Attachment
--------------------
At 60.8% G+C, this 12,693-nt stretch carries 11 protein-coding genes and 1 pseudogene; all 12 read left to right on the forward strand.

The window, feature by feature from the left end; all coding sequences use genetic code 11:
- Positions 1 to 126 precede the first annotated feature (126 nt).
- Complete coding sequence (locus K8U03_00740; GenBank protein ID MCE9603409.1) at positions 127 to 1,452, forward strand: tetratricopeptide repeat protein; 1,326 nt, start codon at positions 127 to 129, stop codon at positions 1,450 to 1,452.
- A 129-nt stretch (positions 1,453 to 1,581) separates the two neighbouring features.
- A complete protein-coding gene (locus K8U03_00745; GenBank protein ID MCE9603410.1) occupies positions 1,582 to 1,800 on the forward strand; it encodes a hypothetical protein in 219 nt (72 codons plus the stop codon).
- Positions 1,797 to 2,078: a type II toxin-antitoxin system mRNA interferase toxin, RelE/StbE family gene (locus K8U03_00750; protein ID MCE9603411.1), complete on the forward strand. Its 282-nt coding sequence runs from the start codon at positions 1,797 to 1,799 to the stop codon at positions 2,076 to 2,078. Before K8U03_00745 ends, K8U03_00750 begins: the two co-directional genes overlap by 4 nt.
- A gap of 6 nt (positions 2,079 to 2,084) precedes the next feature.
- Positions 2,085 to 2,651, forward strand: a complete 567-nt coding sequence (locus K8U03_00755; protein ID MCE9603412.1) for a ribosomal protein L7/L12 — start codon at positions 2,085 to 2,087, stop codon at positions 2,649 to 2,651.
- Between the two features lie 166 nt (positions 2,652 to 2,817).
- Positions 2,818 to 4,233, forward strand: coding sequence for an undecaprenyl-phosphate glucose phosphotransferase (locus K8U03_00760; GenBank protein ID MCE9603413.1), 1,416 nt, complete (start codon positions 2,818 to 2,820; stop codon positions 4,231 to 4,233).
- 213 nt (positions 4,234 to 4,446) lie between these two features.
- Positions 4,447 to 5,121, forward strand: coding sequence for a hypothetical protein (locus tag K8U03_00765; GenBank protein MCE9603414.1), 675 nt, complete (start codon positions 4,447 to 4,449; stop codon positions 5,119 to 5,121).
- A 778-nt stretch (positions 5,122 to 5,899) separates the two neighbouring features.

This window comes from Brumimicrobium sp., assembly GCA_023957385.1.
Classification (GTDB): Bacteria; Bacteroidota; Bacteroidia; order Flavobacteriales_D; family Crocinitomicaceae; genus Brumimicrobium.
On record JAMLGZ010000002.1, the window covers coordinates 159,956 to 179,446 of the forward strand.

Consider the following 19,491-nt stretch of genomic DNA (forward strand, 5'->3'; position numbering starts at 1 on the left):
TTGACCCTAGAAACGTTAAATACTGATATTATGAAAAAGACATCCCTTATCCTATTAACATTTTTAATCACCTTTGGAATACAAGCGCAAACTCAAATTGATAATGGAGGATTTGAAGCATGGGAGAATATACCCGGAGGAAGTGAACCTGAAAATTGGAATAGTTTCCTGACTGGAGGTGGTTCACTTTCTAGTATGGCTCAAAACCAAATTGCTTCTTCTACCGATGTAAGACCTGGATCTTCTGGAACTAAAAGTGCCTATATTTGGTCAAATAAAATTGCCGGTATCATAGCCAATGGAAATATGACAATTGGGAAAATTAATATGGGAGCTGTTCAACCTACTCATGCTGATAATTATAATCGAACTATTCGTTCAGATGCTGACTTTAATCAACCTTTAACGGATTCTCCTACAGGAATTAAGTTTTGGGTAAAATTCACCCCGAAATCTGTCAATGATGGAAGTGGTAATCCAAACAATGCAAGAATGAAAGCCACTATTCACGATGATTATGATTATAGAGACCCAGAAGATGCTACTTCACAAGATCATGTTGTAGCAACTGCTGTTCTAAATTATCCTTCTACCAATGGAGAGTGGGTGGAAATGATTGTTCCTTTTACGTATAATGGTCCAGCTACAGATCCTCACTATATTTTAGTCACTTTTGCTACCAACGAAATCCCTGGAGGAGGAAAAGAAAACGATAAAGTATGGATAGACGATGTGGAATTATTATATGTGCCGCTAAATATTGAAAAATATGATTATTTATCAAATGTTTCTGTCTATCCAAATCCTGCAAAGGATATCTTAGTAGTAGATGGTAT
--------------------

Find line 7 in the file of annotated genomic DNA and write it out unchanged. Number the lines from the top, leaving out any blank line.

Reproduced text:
- Positions 1,797 to 2,078: a type II toxin-antitoxin system mRNA interferase toxin, RelE/StbE family gene (locus K8U03_00750; protein ID MCE9603411.1), complete on the forward strand. Its 282-nt coding sequence runs from the start codon at positions 1,797 to 1,799 to the stop codon at positions 2,076 to 2,078. Before K8U03_00745 ends, K8U03_00750 begins: the two co-directional genes overlap by 4 nt.